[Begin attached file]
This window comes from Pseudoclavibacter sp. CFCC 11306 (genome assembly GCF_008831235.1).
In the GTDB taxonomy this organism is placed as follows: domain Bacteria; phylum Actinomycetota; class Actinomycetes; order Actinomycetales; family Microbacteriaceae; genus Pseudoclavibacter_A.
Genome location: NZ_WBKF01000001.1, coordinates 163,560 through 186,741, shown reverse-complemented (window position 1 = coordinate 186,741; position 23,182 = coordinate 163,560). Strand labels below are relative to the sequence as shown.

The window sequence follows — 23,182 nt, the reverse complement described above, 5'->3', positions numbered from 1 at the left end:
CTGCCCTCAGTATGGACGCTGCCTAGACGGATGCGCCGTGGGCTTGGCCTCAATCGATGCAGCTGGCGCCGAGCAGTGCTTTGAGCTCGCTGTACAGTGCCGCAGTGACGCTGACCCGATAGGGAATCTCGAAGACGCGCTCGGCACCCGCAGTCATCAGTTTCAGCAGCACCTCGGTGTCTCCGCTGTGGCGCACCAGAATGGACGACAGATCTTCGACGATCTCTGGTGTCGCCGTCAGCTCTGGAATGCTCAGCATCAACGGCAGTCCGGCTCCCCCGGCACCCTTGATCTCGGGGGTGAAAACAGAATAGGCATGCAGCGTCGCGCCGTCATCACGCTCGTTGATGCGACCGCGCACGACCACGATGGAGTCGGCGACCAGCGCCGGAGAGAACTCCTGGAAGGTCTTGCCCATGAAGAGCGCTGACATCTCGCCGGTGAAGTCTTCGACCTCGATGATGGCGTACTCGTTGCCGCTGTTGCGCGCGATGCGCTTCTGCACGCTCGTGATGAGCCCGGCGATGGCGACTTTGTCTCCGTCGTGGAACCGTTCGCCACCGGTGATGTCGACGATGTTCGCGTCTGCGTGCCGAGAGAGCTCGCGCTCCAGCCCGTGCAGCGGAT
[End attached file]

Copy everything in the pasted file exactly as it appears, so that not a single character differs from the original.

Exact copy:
This window comes from Pseudoclavibacter sp. CFCC 11306 (genome assembly GCF_008831235.1).
In the GTDB taxonomy this organism is placed as follows: domain Bacteria; phylum Actinomycetota; class Actinomycetes; order Actinomycetales; family Microbacteriaceae; genus Pseudoclavibacter_A.
Genome location: NZ_WBKF01000001.1, coordinates 163,560 through 186,741, shown reverse-complemented (window position 1 = coordinate 186,741; position 23,182 = coordinate 163,560). Strand labels below are relative to the sequence as shown.

The window sequence follows — 23,182 nt, the reverse complement described above, 5'->3', positions numbered from 1 at the left end:
CTGCCCTCAGTATGGACGCTGCCTAGACGGATGCGCCGTGGGCTTGGCCTCAATCGATGCAGCTGGCGCCGAGCAGTGCTTTGAGCTCGCTGTACAGTGCCGCAGTGACGCTGACCCGATAGGGAATCTCGAAGACGCGCTCGGCACCCGCAGTCATCAGTTTCAGCAGCACCTCGGTGTCTCCGCTGTGGCGCACCAGAATGGACGACAGATCTTCGACGATCTCTGGTGTCGCCGTCAGCTCTGGAATGCTCAGCATCAACGGCAGTCCGGCTCCCCCGGCACCCTTGATCTCGGGGGTGAAAACAGAATAGGCATGCAGCGTCGCGCCGTCATCACGCTCGTTGATGCGACCGCGCACGACCACGATGGAGTCGGCGACCAGCGCCGGAGAGAACTCCTGGAAGGTCTTGCCCATGAAGAGCGCTGACATCTCGCCGGTGAAGTCTTCGACCTCGATGATGGCGTACTCGTTGCCGCTGTTGCGCGCGATGCGCTTCTGCACGCTCGTGATGAGCCCGGCGATGGCGACTTTGTCTCCGTCGTGGAACCGTTCGCCACCGGTGATGTCGACGATGTTCGCGTCTGCGTGCCGAGAGAGCTCGCGCTCCAGCCCGTGCAGCGGAT